Kombu is a type of seaweed widely established as a dashi and umami flavor ingredient. It grows in the ocean at depths of 5~7 meters through photosynthesis.
There are various types of kombu such as Ma-Kombu, Rishiri Kombu, Rausu Kombu, and Hidaka Kombu. In Aomori, Ma-kombu can be harvested in the Shimokita region. Kombu is a great source of nutrition with calcium, iron, sodium, potassium, and iodine, all essential to growth and development of the human body. It is highly regarded for its health benefits.
The white powdery substance found on the surface of kombu is called mannitol, a umami substance. It is occasionally mistaken for dirt or mold, but one should not try to wash it off as all of the umami substance would be lost. Instead, you can simply wipe down the kombu with a wet towel to gently clean the surface.
Kombu can be used to make dashi stock, “wakaoi onigiri,” or “suki kombu.” “Wakaoi onigiri” uses young kombu to wrap onigiri rice balls. “Suki kombu is a year-old dried kombu that is soft and cut in strips, often used in nimono or miso soup.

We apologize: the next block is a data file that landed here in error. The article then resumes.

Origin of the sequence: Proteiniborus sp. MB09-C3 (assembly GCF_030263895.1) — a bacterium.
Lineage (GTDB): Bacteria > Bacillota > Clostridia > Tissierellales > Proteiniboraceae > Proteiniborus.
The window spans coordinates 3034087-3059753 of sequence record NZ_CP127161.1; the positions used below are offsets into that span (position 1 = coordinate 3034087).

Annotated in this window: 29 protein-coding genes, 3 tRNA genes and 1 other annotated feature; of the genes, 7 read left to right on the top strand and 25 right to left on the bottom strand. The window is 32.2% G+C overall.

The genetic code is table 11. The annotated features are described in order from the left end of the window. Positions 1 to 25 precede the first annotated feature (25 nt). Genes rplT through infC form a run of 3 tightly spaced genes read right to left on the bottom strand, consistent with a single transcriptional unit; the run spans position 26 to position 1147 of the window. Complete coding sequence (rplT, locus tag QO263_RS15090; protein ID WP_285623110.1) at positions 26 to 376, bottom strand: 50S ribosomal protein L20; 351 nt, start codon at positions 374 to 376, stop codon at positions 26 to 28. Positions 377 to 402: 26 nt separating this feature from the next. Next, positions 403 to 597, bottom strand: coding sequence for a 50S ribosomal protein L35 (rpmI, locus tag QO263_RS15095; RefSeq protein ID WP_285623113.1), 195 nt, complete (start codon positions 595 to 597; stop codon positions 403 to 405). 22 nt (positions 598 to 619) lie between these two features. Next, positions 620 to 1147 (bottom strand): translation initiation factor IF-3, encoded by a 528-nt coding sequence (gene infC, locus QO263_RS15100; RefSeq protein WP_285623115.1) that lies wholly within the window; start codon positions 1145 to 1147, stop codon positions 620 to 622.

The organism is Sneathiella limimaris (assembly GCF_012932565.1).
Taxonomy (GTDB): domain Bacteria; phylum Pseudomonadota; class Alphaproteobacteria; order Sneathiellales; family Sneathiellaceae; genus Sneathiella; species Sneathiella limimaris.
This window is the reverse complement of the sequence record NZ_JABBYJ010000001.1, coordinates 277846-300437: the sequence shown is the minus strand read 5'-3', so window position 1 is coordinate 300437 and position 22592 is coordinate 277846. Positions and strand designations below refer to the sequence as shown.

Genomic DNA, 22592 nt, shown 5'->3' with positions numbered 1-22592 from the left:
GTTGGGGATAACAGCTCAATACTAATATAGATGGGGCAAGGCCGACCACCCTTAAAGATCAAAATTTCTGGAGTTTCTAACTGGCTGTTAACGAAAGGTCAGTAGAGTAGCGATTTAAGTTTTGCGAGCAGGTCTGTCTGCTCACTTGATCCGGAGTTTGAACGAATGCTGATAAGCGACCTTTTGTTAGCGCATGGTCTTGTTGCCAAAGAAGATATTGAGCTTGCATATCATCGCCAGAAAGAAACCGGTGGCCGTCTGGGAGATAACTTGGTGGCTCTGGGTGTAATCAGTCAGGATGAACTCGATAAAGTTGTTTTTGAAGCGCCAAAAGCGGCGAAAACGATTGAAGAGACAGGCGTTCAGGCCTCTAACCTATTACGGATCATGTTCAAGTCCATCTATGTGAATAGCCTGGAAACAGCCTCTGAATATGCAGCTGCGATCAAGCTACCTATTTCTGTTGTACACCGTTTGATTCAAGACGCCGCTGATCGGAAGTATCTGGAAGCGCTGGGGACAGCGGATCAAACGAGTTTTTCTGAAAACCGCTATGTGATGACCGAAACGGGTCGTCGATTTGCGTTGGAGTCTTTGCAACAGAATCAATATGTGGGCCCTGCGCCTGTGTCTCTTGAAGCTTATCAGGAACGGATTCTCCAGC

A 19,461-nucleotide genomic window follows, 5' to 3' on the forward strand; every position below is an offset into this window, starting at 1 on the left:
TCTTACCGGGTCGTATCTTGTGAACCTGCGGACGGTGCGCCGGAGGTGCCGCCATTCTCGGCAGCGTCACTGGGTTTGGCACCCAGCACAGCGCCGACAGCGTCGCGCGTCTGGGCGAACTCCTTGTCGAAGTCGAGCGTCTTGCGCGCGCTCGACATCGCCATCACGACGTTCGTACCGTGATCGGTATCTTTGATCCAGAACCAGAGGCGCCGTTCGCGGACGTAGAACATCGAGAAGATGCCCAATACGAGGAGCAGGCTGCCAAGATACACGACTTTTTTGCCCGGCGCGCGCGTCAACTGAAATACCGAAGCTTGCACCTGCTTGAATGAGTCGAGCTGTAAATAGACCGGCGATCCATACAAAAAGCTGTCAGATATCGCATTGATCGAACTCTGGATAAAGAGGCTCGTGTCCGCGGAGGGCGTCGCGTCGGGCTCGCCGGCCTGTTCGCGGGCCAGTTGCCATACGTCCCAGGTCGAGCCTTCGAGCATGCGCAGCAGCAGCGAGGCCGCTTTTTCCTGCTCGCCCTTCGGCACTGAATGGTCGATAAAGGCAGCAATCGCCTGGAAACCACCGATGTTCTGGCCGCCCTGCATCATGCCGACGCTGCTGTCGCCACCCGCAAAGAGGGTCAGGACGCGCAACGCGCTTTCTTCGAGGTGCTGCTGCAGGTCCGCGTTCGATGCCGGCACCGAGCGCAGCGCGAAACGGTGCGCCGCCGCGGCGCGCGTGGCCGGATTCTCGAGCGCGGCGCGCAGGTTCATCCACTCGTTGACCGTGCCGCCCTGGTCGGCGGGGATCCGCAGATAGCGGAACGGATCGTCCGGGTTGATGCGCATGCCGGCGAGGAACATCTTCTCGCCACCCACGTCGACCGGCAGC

“Wakaoi onigiri” has been a traditional Tsugaru food that the great writer Osamu Dazai is said to have eaten often as a night snack.
It makes it easier to chew through the fibers of kombu by biting along the fibers.
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Local Dish Using kombu
Wakaoi onigiri is a type of onigiri that uses thin, soft, one-year-old kombu called wakaoi. It is a simple onigiri, in which freshly steamed rice is wrapped in wakaoi kombu.